Golliwog History

The Origins and History of Golliwogs began during the British occupation of Egypt in the late 1800’s, Egyptian workers wore the letters W.O.G.S signifying that they were Working On Government Service. These labourers were nicknamed Ghuls (the Arabic word for Desert Ghost) by the British Troops.
Children in Egypt played with black stuffed material dolls, nicknamed Ghuliwogs, which were often purchased by the soldiers returning to England. This name would eventually become the Golliwogs we know today.

FLORENCE UPTON

Then Florence Upton starting writing and drawing.  She was born in 1873 in Flushing, New York, United States, the daughter of English parents who had emigrated to the United States three years previously. Following the death of Upton’s Father, she moved back to England with her Mother and Sisters when she was fourteen. There she spent several years drawing and developing her artistic skills. Upton began to sketch out ideas for a children’s book, using “penny wooden” dolls as her models. However, without a central character on which to hang the tale, progress came to a standstill. Her aunt, Kate Hudson, found an old toy in her attic that had belonged to the Upton children, left behind from an earlier visit. This toy, which she named Golliwogg, provided inspiration, and the first story was completed in 1894. The publishing house of Longmans, Green & Co. offered her a contract and The Adventures of Two Dutch Dolls and a Golliwogg was published for Christmas 1895.. The 1895 book included a character named the Golliwogg, who was first described as “a horrid sight, the blackest gnome“, but who quickly turned out to be a friendly character, and is later attributed with a “kind face.” A product of the blackface minstrel tradition, the Golliwogg had jet black skin; bright red lips; and wild woolly hair. He wore red trousers, a shirt with a stiff collar, red bow-tie, and a blue jacket with tails – all traditional minstrel attire.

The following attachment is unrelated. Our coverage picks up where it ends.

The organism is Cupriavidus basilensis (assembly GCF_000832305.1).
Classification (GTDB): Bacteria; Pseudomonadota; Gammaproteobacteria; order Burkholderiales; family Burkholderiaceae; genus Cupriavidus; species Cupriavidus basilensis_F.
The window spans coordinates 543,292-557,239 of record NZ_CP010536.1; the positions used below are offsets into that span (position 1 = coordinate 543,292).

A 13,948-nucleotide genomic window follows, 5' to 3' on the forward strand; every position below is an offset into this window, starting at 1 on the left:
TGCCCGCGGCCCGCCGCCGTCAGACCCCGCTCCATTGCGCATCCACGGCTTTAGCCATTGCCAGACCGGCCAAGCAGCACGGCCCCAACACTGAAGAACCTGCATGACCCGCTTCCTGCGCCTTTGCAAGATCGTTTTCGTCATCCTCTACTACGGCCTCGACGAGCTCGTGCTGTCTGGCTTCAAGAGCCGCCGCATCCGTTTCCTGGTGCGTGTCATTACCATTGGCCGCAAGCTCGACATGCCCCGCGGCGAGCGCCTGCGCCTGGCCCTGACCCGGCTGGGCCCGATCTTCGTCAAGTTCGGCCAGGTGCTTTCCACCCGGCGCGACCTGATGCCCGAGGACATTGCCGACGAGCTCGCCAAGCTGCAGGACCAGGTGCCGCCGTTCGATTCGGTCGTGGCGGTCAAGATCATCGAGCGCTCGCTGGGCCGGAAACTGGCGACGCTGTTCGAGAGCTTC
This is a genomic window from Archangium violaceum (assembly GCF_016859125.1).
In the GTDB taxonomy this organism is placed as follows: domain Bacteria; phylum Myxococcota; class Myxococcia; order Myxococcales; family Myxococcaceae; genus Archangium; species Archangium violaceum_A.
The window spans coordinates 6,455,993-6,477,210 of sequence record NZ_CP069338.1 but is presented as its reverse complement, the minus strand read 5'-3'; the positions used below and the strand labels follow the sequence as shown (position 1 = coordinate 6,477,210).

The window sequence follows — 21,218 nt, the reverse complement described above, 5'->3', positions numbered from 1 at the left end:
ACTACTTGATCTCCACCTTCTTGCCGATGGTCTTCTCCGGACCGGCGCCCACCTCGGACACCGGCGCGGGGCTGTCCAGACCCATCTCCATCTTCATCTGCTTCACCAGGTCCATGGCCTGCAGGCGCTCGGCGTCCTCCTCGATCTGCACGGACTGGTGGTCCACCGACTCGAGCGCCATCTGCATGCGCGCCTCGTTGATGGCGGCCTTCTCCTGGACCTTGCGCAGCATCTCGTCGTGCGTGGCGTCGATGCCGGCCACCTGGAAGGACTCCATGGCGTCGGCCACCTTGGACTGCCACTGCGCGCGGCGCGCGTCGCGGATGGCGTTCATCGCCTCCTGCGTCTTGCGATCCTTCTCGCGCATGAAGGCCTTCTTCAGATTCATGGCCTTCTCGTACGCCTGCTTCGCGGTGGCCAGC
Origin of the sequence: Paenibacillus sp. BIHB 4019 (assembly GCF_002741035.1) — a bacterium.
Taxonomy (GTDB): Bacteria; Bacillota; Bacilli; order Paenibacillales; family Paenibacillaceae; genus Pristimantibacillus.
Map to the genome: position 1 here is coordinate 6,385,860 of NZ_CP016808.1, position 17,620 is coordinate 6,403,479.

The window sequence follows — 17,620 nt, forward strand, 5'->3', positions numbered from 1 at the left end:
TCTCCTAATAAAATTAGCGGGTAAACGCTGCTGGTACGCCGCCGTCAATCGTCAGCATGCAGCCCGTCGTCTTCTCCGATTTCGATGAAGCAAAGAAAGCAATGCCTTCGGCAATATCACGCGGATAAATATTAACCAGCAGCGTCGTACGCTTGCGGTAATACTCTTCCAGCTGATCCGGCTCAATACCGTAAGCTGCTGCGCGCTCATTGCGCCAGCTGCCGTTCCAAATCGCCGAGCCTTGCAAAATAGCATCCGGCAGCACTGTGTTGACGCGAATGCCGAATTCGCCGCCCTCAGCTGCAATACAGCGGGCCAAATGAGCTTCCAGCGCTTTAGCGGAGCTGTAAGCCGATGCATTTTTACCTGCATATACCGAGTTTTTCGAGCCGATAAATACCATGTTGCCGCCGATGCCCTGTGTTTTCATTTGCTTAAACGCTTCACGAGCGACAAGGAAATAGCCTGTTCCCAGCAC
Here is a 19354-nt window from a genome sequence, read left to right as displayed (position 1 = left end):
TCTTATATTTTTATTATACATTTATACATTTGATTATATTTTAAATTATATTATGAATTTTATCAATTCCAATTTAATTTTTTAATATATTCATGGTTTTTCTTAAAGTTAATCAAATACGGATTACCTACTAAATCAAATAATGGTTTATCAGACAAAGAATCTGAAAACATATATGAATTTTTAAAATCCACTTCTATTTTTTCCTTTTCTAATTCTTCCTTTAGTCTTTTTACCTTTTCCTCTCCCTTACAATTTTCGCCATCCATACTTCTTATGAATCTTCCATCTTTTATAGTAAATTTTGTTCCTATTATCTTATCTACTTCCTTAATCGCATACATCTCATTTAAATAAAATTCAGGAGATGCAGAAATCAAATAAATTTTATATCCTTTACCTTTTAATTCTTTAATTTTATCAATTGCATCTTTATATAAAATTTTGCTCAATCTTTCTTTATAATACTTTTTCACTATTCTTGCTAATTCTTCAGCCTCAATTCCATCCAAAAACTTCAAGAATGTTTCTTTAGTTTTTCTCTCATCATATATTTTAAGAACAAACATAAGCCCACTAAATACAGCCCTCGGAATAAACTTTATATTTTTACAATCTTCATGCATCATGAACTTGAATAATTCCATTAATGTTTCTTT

ENID BLYTON

Upton’s book and its many sequels were extremely successful in England, largely because of the popularity of the Golliwogg. Upton did not trademark her character, and its name, spelt “golliwog”, became the generic name for dolls and images of a similar type.[5] The golliwog doll became a popular children’s toy throughout most of the 20th century, and was incorporated into many aspects of British commerce and culture;[6] for instance, some of Enid Blyton‘s books feature them, often as a villain and sometimes as heroes. Upton’s Golliwogg was jovial, friendly and gallant,[5] but some later golliwogs were sinister or menacing characters.

GOLLIWOGS ARE LOVED

From humble beginnings the Golliwog was loved by so many then and today.  The Golliwog was made by Carton Ware into plates, cups and saucers and teapots.

In 1910, John Robertson, of the jam manufacturing family James Robertson & Sons, decided it should be the company’s mascot, which it remained until 2002 Robertsons Jam manufactured beautiful pins which are a collectors item today. Golliwogs are manufactured worldwide and people sew, knit and crochet them.

Collected from several websites including Wikipedia